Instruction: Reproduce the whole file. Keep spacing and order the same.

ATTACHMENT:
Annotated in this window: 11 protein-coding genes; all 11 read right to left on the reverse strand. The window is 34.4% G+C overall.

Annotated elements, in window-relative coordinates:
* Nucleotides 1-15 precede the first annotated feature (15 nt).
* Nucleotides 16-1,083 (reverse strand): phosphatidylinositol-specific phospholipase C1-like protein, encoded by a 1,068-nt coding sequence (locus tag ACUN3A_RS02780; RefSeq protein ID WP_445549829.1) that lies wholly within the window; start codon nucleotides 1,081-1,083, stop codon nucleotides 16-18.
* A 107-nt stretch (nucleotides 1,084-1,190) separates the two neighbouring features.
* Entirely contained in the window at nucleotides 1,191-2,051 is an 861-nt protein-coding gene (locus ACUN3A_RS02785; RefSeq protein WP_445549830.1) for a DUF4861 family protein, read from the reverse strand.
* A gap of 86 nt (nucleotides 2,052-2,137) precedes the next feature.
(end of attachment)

Annotated in this window: 11 protein-coding genes; all 11 read right to left on the reverse strand. The window is 34.4% G+C overall.

Annotated elements, in window-relative coordinates:
* Nucleotides 1-15 precede the first annotated feature (15 nt).
* Nucleotides 16-1,083 (reverse strand): phosphatidylinositol-specific phospholipase C1-like protein, encoded by a 1,068-nt coding sequence (locus tag ACUN3A_RS02780; RefSeq protein ID WP_445549829.1) that lies wholly within the window; start codon nucleotides 1,081-1,083, stop codon nucleotides 16-18.
* A 107-nt stretch (nucleotides 1,084-1,190) separates the two neighbouring features.
* Entirely contained in the window at nucleotides 1,191-2,051 is an 861-nt protein-coding gene (locus ACUN3A_RS02785; RefSeq protein WP_445549830.1) for a DUF4861 family protein, read from the reverse strand.
* A gap of 86 nt (nucleotides 2,052-2,137) precedes the next feature.